The Epiphone Les Paul Special II black electric guitar is one of the most affordable entry-level Les Paul style guitars on the market. If you’re a beginner guitarist or you’re a more seasoned player searching for a second or beater guitar, then the Epiphone Les Paul Special II has a strong story to tell.
This segment of the electric guitar market is highly competitive. There are plenty of choices available with plenty of feature rich options to match. But despite the level of competition, from predominantly no-name brands, Epiphone still has a stronghold in this area and for good reason.
Let’s dive in and find out why in our in-depth Epiphone Les Paul Special II Review…
Body & Neck
This is a flat bodied, solid guitar made from mahogany. Weighing in at close to 10lbs, it feels substantial. OK, noticeably lighter than a Gibson Les Paul, but you’re still going to feel it. As for the color, we’d honestly have to say that we love it. We think ebony really suits this design and helps to make it look a lot more expensive than it really is. But if black’s not your thing, there are other color variants to choose from.
At this point, it should be noted that although the guitar we are reviewing here today has a mahogany body and neck. However, the same model of guitar is readily available, constructed from different kinds of woods.
If you’re thinking of going ahead with buying a Les Paul Special II, be careful to check the specification sheet first. Make sure that the woods used in manufacturing the specific guitar you’re considering meet any criteria you might have.
If another wood has been used, though, there’s no real need to worry, as regardless of the woods used, it’s very unlikely to have any majorly noticeable or significant tonal impact. Although an electric guitars’ wood composition will affect it’s sound to some degree, you’re unlikely to notice any major differences. Furthermore, this is likely to be even more the case when using a less expensive guitar through a less expensive amplifier.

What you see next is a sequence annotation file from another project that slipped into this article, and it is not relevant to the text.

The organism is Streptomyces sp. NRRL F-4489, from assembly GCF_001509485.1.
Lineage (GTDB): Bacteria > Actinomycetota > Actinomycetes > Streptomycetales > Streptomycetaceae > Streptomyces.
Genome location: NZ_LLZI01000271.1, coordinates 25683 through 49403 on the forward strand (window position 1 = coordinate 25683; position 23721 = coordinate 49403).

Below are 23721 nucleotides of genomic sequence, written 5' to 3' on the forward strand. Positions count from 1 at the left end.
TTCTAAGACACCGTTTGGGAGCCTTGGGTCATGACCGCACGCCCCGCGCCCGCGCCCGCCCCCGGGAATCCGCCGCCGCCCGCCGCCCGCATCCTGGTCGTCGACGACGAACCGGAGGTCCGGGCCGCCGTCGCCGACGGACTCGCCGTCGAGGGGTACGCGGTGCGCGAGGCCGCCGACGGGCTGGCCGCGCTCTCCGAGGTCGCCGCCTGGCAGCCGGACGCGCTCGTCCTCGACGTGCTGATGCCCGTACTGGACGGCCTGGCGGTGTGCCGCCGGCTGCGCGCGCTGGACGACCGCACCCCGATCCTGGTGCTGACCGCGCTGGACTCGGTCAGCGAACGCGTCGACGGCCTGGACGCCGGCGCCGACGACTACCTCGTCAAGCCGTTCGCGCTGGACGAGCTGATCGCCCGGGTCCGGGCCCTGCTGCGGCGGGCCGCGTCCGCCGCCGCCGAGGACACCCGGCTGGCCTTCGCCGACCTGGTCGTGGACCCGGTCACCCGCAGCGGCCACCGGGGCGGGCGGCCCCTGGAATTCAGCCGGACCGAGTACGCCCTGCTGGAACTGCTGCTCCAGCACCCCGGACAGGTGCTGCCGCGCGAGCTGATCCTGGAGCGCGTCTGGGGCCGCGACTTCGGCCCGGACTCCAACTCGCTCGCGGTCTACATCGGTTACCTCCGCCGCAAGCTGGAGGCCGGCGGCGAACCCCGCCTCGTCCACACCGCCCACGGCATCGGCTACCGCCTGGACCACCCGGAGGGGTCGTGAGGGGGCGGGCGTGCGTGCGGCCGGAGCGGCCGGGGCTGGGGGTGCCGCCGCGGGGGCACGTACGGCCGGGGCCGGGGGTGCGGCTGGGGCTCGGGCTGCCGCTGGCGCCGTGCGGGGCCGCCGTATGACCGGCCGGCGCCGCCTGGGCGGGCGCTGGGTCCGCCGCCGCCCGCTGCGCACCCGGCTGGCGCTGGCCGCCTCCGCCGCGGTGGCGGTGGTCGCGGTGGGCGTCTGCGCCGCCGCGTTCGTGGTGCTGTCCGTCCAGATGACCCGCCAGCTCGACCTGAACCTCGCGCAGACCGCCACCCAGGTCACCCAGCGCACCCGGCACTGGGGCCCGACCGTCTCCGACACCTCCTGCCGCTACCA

This is also mahogany, with a rosewood fretboard. It is mated to the body with a bolt on design. Though a bolt on neck is not what you’d typically expect to find on a Les Paul style guitar, it doesn’t unduly affect the overall aesthetic.
The fact is that a bolt on neck is just one of those compromises you have to accept at this price point. However, although this may have been an exercise in cost containment, there are plenty of high quality and expensive guitars of alternate designs with bolt on necks.
Another compromise is the plastic nut. Hardly surprising and pretty common on almost all entry level electric guitars. Oh well. Epiphone Les Paul parts are cheaply and readily available, so easy enough to rectify.
The Les Paul Special II has a 12” radius and is relatively wide and flat. Not too difficult to get your hands around. Gibson style, this is a 22 fret, short-scaled fretboard measuring 24.75”, featuring standard dot inlays.
We did notice that the fret ends are not as smooth as we would like. They feel a little rough but are in the range of being acceptable. Despite the shortcoming of the fretboard ends, the actual frets and the neck feel nice. If it’s a real concern, you can get a local luthier to give it a quick once over.
Overall the Les Paul Special II has a feeling of being a well put together and well finished guitar.
Good job, Epiphone.
Electronics & Hardware
Let’s get into it with the tuners. These are pretty much what you might expect on this kind of guitar. They’re OK but don’t look like they’re built to last and don’t have a quality feel to them. Authentic Gibson tuners come to mind. These are one of the weaker aspects of this guitar. Possibly a future Les Paul Special II upgrades project on the horizon for some of you.
The guitar comes with a nickel stopbar tailpiece and a LockTone Tune-O-Matic bridge. Hardware that you’d very probably expect to see on more expensive guitars.
These are an Epiphone 650R humbucker at the neck and an Epiphone 700T humbucker at the bridge. These are high output humbuckers. Plenty of oomph in these babies for playing rock or heavier genres of music. Well, that’s nice. Yes, indeed, these are a much better quality of pick up than you’d find on most budget guitars. They also sound great. But more of that later.
Unlike on a Gibson Les Paul or some of the more expensive Epiphones, there is only one tone and one volume control knob. This is ever so slightly more limiting in terms of the tones the guitar can produce, but if we’re honest, 99% of all guitarists keep both tone controls on ten and only use one volume knob, so no real issues.